“Morning,” Tucker’s deep voice rattles off the cabinets. It’s his morning voice, deeper, throatier—if that makes sense—and I hate to admit it, because he’s just my friend, but sexier.
Once my pupils adjust to the light, I take Tucker in. He’s standing in front of the stove, rubber spatula in hand, wearing a white long-sleeve Henley shirt, the top two buttons undone, a pair of worn jeans with a few paint stains on them, and tan work boots. Sweet Jesus, he makes construction look good. Strap a tool belt around his waist and stick him in front of a camera for the benefit of all womankind.
“Morning,” I say in reply, using the counter to help hold up my tired body. “You’re up early. What time do you have to go into work?”
“Around seven thirty. I like to get an early start before the boys come in.” He looks me up and down, a small smile at the corner of his lips. “You look good.” He motions around his head with his hand. “I really like what you did with your hair.”
I turn toward the window in the kitchen and check out my reflection. Sure enough, my long brown hair looks like a lion’s mane poofed out and framing my face with an abundance of volume. Beautiful.
There is no use in taming it, so I leave my hair as is and turn back toward Tucker. “Not many people can get this kind of height while sleeping.” I pretend to fluff my hair.
“Impressive.” He chuckles and then points to the coffee maker with the spatula. “Coffee is done, mugs are above in the cabinet. Grab me a cup, will ya? Eggs will be done shortly, bacon is warming in the oven.”
I do as directed, thinking it’s kind of cute how he’s including me in on his little morning breakfast. “I didn’t even know you had eggs. I was expecting to hit up Dunkin’ Donuts or Tim Horton’s this morning.”
He turns off the stove and reaches for two plates from the dish rack. “I went to Walmart this morning. Picked up a few things.”
“This morning?” I pour two cups of coffee and turn toward him. “What time did you wake up?”
“Four thirty,” he answers casually. “Got a quick run in, did some weights, took a shower and then went to Walmart.” He fills our plates with bacon and eggs and then nods toward the dining room, plates and silverware in hand. “I have a surprise.”
I follow him to the dining room where he flips on the light and reveals a card table fold-out dining set.
“You got a table.” I chuckle, loving that it’s a fold-out card table with matching chairs. Anything is better than the floor.
“And placemats,” he adds, as he lifts two plastic placemats from one of the chairs. “The options were bleak so I went with dinosaurs for me and Trolls for you. Given the look of your morning hair, Trolls was the right choice.” Clever bastard. He sets them on the table and then puts our plates on top of them.
God, it’s too freaking cute. Chuckling, I take a seat and hand him his coffee. “Look at you getting all domestic. I never thought you would be a placemat kind of man, I stand corrected.”
He rests a napkin on his legs, which are spread drastically, almost the length of the table and leans over to fork some eggs into his mouth. “Didn’t want our food to damage the plastic of this high-class table.” I love the humor in his voice, it reminds me of all the good times we had, before the end of his relationship with Sadie.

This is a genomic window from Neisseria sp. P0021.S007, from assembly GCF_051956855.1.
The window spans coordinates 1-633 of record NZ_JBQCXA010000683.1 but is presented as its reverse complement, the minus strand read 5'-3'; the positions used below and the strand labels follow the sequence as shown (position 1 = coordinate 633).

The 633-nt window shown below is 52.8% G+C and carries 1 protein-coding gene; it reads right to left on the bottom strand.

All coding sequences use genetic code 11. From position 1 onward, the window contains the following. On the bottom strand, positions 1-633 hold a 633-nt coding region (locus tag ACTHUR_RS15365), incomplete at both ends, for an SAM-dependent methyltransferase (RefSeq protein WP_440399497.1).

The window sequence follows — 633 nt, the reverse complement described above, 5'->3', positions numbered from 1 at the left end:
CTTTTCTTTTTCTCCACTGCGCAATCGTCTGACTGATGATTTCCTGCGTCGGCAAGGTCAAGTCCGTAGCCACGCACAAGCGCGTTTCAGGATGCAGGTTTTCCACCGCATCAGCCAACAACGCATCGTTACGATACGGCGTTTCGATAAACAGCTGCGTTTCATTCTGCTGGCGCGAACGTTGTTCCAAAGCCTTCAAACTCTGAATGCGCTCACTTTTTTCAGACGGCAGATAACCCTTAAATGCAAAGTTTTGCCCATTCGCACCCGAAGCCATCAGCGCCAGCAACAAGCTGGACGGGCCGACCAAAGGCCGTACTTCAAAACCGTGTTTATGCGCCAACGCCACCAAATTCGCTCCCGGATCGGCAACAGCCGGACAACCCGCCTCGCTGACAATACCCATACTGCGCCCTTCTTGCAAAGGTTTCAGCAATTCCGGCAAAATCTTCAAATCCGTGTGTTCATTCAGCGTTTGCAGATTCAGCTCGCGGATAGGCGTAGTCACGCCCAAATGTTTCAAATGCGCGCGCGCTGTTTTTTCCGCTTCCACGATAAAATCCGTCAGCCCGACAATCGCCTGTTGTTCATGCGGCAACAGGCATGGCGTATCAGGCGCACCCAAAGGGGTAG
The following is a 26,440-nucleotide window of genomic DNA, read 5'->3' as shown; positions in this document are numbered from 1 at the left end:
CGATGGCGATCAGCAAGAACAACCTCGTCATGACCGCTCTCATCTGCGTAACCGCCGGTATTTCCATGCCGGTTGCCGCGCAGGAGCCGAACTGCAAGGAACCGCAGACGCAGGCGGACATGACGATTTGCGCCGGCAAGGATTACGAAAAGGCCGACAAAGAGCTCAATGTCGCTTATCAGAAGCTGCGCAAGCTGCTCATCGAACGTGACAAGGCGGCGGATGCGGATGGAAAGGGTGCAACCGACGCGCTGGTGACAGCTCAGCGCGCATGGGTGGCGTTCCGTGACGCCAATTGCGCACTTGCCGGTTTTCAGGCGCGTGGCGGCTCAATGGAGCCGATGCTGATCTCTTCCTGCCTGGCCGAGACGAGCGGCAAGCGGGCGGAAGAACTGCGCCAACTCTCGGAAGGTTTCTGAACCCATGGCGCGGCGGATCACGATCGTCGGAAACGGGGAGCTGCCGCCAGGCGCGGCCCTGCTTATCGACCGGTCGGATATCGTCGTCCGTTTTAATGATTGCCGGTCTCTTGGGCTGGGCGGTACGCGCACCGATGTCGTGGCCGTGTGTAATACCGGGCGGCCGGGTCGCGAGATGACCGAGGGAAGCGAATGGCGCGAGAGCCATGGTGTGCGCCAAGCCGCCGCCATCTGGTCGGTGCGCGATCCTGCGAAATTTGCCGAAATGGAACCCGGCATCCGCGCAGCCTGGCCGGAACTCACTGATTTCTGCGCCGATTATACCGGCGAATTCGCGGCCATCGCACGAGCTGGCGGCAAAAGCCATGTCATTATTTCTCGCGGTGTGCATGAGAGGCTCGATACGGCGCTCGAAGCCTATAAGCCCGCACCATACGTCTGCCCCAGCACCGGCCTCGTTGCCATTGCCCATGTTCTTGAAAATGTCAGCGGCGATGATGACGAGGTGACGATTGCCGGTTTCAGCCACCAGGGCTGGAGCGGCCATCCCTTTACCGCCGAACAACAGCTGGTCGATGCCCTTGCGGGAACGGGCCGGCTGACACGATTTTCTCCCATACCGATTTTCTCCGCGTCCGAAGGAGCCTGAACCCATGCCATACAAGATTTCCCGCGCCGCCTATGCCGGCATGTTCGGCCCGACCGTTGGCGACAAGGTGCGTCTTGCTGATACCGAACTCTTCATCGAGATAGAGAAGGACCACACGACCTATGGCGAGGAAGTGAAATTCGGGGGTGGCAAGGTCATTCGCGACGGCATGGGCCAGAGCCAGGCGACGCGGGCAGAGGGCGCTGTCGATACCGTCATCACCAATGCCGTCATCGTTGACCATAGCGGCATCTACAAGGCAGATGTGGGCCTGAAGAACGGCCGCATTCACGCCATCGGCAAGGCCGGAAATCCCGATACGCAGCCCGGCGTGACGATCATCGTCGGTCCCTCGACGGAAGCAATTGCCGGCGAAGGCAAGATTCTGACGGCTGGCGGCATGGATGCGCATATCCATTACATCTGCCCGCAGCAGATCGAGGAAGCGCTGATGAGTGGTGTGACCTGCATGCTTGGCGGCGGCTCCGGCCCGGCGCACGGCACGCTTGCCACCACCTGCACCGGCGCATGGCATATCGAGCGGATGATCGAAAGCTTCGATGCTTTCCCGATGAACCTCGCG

“Smart man, you want this table to last.”
“Of course, you don’t see fine furniture like this in houses anymore. Everything has to be so sturdy. What ever happened to rickety furniture and living through a meal with the threat of your food possibly kissing the floor at any point in time?”
“The horror,” I joke.
He looks up at me. Some of his hair is still wet from his shower. Pointing his fork at me he says, “Are you ready to be schooled?”
“Schooled on what?” I take a bite of bacon and my stomach jumps in excitement for finally rewarding it for waking up early. All right, I will admit it, getting out of bed was a smart idea.
“It’s Monday, babe. DJ Hot Cock has his song picked and ready to show you what real music is.”
“When was my music taste ever questioned? I like good music.”
“We’ll see.” He reaches into his pocket and pulls out his phone. I watch as he flips through it until he lands on the song he wants to introduce me to. He presses play and sets his phone on the table. The light pickings of a guitar fill the small dining room. I don’t recognize the song, but I like the sound of it so far.
Just as I’m settling in to the sweet pickings of a guitar, the distinct voice of Zac Brown chimes in. I’ve known Tucker for loving EMO growing up, so his choice in a country song is very surprising to me, but when I look up at him, pure hometown country boy sitting across from me, it makes perfect sense.
And then the lyrics hit me. My Old Man. Zac sings about his father, hoping he’s proud of the man he’s become. I’m transported back to a dreary day in Whitney Point, where we grew up, when Sadie called me one Saturday morning. I was getting ready for the day. We were in middle school. Tucker’s dad was killed by a head-on collision, the dad Tucker just reconnected with, the dad Tucker had plans on moving in with to get away from his neglectful mom. Those next few days—and weeks—were a whirlwind of sorrow. Attending his funeral, my first ever funeral, seeing the look of devastation on Tucker’s face, wondering what he might be feeling, trying to channel his hurt, it was so much to take on as a teenager.
Glancing up, I take in Tucker’s expression. He’s lost in the music, in the words, just like me. When the song ends, I lean over and place my hand on his, our eyes meet and there is an unspoken understanding between us. I don’t have to say anything about his dad, about the tragedy we went through so many years ago together as friends. It’s all said between this silent exchange.